organisation surprised me, and I'll be interested in seeing how he sits 
within the larger group.  This particularly struck me with the 
description of Mother:
>                                    Mother was, well, nobody knew 
> what Mother was.  It was neither male, nor female, and sat on a tower 
> on a planet near the galaxy's core, sending out orders
which led me off onto the tangent of wondering how competent the higher 
levels of Universal Defense Group are.
     After all, after several decades of different Green Lantern writers 
choosing to wring drama from the notion of the Guardians of the Universe 
being flawed and having their schemes blow up in their faces it's now 
gotten to the point where large segments of fandom actively expect the 
Guardians to collectively be foul-ups.  Meanwhile the character of Nova 
has frequently been able to act independently (from both interfering 
bureaucracy and helpful backup) by having the Nova Corps repeatedly be 
wiped out.  It's a fate that the Arisians of the Lensman pulps and the 
Black Warpsmiths of the Alan Moore comics have been able to avoid by 
(a) being written by one writer in a comparitavely short run of stories, 
and (b) being very cosmic and alien.  Perhaps Mordecai will fit in to 
the middle road exemplified by the Pratchett character of Lu-Tze of the 
History Monks: a brilliant operative who gets leeway because of the way 
he's managed the tricky jobs.
     Actually there are a number of things that'll bear watching out for.  
In this introductory issue the basics of what's going on are presented, 
but the concepts involved with the series are so broad that of necessity 
that can only be painted in sketchily if there's to be room left for the 
plot.  Firstly there's the tying up of the storyline form the 
_Thunderclap_ series, for which Rick is to be commended: too often many 
of us (myself included) have grown bored with a series and simply dropped 
it when we moved on to the next notion to take our fancy.  Then there was 
the necessary drama producing fight scene with an old enemy named Tolar.  
After all that there wasn't a lot of room left for an extensive 
exposition of what the Universal Defense Group actually does and how it 
operates.  For example, Slipspace itself is given a cursory introduction, 
but unless you'd read _Thunderclap_ #10 you'd be forgiven for thinking it 
was little more than some form of faster-than-light and perhaps inter-
dimensional transit path.  Overall I anticipate that there'll be a lot of 
filling in being done over the next few issues, almost certainly with the 
rescued woman Gwen getting to be the viewer identification figure who asks 
all the questions. 
One Day At A Time #7-8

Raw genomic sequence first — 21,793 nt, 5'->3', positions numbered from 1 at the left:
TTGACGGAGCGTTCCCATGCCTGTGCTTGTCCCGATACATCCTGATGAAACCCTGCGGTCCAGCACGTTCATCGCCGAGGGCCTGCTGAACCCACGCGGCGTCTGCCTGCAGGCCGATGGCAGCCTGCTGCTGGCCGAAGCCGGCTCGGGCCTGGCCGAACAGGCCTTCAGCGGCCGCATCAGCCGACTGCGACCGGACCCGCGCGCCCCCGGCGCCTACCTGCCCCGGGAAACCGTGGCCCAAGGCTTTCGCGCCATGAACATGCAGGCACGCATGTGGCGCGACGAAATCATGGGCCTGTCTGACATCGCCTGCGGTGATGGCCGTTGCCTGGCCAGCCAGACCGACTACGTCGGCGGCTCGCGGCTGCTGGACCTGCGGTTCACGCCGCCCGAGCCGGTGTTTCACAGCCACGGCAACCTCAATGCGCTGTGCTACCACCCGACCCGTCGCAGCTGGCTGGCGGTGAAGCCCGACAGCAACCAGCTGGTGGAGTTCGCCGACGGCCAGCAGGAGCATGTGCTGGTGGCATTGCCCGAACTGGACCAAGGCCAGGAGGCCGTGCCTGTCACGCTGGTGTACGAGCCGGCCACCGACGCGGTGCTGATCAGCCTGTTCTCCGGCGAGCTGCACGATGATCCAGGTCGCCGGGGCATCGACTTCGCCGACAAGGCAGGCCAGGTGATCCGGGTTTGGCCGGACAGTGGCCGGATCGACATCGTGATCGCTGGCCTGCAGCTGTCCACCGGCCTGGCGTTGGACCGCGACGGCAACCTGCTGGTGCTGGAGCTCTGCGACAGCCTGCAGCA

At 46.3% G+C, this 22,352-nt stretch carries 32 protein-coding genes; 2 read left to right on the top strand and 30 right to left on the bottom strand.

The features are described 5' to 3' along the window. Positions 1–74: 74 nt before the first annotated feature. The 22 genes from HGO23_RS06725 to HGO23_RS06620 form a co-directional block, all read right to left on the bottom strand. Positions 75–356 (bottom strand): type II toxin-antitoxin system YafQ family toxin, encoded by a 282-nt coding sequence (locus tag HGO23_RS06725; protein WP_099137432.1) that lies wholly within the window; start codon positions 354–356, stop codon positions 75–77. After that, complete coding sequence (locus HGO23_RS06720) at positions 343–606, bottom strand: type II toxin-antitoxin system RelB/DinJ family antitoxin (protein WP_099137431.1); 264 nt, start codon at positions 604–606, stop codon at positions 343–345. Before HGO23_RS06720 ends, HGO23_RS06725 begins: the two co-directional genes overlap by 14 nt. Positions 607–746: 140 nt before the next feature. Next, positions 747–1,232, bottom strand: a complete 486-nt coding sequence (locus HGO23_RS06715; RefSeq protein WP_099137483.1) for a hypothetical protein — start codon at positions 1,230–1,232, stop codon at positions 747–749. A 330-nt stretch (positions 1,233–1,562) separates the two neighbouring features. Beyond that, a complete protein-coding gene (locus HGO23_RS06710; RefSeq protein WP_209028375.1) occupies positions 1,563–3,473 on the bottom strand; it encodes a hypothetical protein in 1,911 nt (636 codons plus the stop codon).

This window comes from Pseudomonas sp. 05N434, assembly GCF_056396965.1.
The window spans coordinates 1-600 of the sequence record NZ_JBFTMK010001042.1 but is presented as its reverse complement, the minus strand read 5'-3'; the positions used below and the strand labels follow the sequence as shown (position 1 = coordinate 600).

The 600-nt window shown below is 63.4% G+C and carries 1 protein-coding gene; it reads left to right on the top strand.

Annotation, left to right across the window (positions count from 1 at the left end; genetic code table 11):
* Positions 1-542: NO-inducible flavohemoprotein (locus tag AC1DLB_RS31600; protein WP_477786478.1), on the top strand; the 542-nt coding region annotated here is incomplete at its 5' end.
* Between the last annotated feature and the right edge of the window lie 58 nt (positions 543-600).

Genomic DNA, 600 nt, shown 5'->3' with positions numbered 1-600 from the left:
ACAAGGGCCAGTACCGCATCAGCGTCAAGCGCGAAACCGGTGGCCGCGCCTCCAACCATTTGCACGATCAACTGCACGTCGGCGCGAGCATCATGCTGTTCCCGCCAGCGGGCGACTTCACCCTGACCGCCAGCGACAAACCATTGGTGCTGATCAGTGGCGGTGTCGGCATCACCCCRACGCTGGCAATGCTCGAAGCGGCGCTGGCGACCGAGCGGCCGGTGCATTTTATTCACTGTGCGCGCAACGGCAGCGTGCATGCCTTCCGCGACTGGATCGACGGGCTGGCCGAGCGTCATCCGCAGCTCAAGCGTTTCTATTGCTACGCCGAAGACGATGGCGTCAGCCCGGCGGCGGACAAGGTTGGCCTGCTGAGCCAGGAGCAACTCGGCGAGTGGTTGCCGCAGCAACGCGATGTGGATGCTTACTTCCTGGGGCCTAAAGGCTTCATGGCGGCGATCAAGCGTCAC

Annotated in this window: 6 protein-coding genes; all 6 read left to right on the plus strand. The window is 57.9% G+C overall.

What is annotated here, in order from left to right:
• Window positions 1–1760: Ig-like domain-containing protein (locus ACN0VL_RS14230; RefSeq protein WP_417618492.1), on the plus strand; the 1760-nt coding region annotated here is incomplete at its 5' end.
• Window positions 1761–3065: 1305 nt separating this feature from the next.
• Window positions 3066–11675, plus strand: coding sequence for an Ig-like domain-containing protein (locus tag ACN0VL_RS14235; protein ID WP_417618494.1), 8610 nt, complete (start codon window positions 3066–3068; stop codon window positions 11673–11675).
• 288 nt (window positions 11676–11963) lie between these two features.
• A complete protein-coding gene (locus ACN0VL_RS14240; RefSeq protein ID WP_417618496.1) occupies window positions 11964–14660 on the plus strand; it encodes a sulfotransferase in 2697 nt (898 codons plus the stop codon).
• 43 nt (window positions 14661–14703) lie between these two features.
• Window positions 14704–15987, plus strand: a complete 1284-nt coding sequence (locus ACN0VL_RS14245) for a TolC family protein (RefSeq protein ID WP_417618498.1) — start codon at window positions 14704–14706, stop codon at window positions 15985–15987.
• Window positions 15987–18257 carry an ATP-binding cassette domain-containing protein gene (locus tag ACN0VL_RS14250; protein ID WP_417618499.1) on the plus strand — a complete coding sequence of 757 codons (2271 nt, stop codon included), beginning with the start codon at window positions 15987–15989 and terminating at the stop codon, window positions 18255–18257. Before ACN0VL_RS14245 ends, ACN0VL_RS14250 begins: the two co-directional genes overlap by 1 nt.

'The main guys!'  and  'Steve Henkelbert'
A Miscellaneous [Misc] series
by James Mason
     So, the mysterious voice that gave Bill (Mike Kittyman) and John 
(The Arch Mage) their powers also empowered Alex (Sir Greg).   It seems 
to want them to form a crime fighting team, and so after Bill and John 
track down and talk with Alex, the voice sends the three of them off to 
the bank to stop another crime.  (Also, it seems to have given the three 
of them narcoleptic tendencies, but that might be the comedic writing.)
     Now, shall we make wild guesses as to where Steve Henkelbert go his 
powers from?  A different but related mysterious voice?  The same voice, 
who after a fit of absent mindedness is now trying to fix his mistakes by 
sending these three dysfunctional heroes after Mr Henkelbert?  Or perhaps 
from actually studying magic and not having it dumped on him at all?
Slim's Scythe
A Miscellaneous [Misc] story
by Dave Van Domelen
     This is a retelling/recreation of a half- (three-quarters?) remembered 
tall tale.  The plot involves a local tale spinner relating the time he 
made a small fortune in one hit by harvesting frog legs for a restaurant.  
The cute twist was that he found out the exact moment when winter would 
arrive, and then used a gunshot to startle the frogs into jumping into 
the water at just in the instant it froze solid, trapping them while 
leaving their legs dangling in the air outside the ice.
     However, the tall tales format isn't entirely plot driven.  While 
the plot and its climax are clever and memorable, at least part of the 
pleasure of reading this type of story comes from immersing oneself in 
the little incidental details of setting and characterisation which in 
turn help develop the mood and even pacing.  This isn't a dramatic, nail 
biting thriller, it's simply a entertaining fantasy yarn.
Saxon Brenton   University of Technology, city library, Sydney Australia
     saxon.brenton at 
The Eyrie Archives of Russ Allbery which collect the online superhero  
fiction of the rec.arts.comics.creative newsgroup and its sibling group  
Superguy can be found at:       or   or 

More information about the racc mailing list